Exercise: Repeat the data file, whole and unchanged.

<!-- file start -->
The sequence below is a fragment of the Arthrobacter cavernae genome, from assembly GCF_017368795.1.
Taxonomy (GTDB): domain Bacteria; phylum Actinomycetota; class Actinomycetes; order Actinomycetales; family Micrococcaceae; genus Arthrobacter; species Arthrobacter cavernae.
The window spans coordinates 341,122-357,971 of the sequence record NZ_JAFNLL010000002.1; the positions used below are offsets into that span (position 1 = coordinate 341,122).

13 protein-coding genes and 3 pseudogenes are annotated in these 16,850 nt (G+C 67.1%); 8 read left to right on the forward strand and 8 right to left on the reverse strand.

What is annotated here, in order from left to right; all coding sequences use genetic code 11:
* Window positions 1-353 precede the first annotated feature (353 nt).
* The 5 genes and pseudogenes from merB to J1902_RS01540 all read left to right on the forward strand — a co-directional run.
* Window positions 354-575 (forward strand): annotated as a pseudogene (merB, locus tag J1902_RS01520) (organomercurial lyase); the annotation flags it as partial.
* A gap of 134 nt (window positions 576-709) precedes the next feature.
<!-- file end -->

The sequence below is a fragment of the Arthrobacter cavernae genome, from assembly GCF_017368795.1.
Taxonomy (GTDB): domain Bacteria; phylum Actinomycetota; class Actinomycetes; order Actinomycetales; family Micrococcaceae; genus Arthrobacter; species Arthrobacter cavernae.
The window spans coordinates 341,122-357,971 of the sequence record NZ_JAFNLL010000002.1; the positions used below are offsets into that span (position 1 = coordinate 341,122).

13 protein-coding genes and 3 pseudogenes are annotated in these 16,850 nt (G+C 67.1%); 8 read left to right on the forward strand and 8 right to left on the reverse strand.

What is annotated here, in order from left to right; all coding sequences use genetic code 11:
* Window positions 1-353 precede the first annotated feature (353 nt).
* The 5 genes and pseudogenes from merB to J1902_RS01540 all read left to right on the forward strand — a co-directional run.
* Window positions 354-575 (forward strand): annotated as a pseudogene (merB, locus tag J1902_RS01520) (organomercurial lyase); the annotation flags it as partial.
* A gap of 134 nt (window positions 576-709) precedes the next feature.